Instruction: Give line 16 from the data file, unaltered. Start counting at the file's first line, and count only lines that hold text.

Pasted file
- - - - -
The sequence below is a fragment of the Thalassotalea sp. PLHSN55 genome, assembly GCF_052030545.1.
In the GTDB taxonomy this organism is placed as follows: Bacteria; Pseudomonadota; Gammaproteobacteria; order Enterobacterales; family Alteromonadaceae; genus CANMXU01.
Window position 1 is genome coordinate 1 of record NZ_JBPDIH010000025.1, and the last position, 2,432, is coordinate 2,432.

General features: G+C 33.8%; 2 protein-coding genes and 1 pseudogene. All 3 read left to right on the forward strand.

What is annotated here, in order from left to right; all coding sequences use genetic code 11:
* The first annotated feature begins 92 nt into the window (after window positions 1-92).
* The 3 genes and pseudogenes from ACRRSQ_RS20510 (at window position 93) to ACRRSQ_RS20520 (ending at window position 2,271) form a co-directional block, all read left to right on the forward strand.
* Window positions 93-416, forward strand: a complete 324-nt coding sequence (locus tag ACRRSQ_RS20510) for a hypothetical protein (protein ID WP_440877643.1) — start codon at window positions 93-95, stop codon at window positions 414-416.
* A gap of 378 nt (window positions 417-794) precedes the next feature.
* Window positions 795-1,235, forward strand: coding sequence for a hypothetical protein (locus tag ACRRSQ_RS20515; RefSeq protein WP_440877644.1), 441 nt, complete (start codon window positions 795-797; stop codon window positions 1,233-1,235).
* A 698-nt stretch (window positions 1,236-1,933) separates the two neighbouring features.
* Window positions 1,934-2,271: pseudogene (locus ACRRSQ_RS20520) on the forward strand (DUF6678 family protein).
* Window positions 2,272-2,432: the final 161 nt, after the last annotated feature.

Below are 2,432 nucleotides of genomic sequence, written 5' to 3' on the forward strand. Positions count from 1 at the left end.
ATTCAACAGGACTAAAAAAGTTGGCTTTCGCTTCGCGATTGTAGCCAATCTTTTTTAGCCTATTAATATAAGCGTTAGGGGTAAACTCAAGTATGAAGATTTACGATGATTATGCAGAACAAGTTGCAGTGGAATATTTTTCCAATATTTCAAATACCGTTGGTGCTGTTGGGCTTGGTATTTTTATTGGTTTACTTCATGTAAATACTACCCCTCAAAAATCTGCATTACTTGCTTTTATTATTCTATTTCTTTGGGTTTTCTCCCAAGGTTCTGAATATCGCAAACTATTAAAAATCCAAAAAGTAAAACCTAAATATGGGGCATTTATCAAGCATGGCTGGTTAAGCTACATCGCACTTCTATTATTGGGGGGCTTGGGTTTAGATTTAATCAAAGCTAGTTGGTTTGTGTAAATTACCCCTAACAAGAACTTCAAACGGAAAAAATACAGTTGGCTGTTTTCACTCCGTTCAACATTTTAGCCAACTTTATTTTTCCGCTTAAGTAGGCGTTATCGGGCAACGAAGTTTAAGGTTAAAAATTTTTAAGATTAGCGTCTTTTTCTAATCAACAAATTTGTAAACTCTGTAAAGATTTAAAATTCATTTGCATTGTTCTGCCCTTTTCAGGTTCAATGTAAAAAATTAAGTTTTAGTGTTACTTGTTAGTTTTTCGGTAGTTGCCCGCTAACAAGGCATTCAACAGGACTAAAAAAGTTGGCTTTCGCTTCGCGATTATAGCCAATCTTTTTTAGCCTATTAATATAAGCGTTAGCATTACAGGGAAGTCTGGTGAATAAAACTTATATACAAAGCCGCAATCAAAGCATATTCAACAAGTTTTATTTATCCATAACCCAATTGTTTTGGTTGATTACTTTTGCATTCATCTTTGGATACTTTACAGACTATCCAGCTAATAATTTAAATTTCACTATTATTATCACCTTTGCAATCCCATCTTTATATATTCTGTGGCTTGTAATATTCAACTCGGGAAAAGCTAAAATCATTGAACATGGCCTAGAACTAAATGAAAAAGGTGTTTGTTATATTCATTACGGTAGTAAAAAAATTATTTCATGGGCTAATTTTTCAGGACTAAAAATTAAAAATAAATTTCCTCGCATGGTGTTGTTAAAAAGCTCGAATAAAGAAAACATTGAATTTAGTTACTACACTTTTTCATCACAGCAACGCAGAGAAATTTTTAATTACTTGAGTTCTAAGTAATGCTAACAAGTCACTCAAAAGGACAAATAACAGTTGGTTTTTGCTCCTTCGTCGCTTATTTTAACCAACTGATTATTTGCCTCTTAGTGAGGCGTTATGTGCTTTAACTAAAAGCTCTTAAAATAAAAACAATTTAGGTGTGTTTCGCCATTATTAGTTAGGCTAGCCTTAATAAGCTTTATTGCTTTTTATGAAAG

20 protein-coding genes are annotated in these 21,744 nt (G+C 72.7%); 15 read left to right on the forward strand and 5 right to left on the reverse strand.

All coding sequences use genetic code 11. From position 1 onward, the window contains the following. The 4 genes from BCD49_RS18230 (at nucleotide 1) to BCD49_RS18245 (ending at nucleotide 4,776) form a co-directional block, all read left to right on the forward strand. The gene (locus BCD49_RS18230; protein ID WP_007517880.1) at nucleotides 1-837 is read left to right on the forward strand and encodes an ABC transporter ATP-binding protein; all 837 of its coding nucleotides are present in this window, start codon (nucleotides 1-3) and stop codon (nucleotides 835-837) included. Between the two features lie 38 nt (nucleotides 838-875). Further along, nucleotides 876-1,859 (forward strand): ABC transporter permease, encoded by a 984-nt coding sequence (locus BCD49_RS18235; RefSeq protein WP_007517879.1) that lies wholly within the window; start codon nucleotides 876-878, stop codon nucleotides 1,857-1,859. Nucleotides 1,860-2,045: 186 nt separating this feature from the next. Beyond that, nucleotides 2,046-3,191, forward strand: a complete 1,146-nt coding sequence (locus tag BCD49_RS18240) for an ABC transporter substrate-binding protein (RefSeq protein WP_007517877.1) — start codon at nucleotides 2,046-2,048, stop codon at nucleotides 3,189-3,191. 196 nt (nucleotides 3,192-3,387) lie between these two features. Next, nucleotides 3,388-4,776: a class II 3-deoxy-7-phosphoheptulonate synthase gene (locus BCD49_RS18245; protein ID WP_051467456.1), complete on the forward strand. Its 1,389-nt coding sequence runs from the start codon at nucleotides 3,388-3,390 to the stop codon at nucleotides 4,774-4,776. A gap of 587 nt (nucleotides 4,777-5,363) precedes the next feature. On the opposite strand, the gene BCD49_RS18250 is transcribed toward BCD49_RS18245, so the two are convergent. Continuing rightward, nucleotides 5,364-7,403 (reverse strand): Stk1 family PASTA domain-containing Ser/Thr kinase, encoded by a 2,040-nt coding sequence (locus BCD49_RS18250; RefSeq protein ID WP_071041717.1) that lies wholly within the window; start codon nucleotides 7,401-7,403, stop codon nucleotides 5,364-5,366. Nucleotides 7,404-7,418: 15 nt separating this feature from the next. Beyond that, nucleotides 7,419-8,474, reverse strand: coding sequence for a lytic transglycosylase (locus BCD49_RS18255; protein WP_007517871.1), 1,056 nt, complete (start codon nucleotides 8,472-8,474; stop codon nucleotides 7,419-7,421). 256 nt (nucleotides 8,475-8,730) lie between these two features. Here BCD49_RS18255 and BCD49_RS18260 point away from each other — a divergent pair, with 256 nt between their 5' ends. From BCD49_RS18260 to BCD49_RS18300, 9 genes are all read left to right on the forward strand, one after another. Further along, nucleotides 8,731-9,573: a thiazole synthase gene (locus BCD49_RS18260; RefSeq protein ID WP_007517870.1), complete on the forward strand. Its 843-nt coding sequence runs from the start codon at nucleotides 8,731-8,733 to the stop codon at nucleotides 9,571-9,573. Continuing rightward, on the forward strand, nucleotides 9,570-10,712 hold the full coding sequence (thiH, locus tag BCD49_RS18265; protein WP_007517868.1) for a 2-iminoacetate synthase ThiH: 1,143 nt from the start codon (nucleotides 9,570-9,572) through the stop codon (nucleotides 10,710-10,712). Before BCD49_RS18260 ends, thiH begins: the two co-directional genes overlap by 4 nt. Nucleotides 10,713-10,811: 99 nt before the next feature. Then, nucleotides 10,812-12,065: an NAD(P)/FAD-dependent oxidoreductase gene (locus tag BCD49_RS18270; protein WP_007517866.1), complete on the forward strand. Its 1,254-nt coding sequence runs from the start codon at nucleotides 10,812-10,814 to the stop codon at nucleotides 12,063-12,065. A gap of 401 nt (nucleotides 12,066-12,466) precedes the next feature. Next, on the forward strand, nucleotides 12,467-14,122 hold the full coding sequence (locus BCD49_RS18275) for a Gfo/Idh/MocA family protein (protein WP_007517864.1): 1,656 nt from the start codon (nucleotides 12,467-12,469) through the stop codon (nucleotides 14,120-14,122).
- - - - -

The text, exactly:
20 protein-coding genes are annotated in these 21,744 nt (G+C 72.7%); 15 read left to right on the forward strand and 5 right to left on the reverse strand.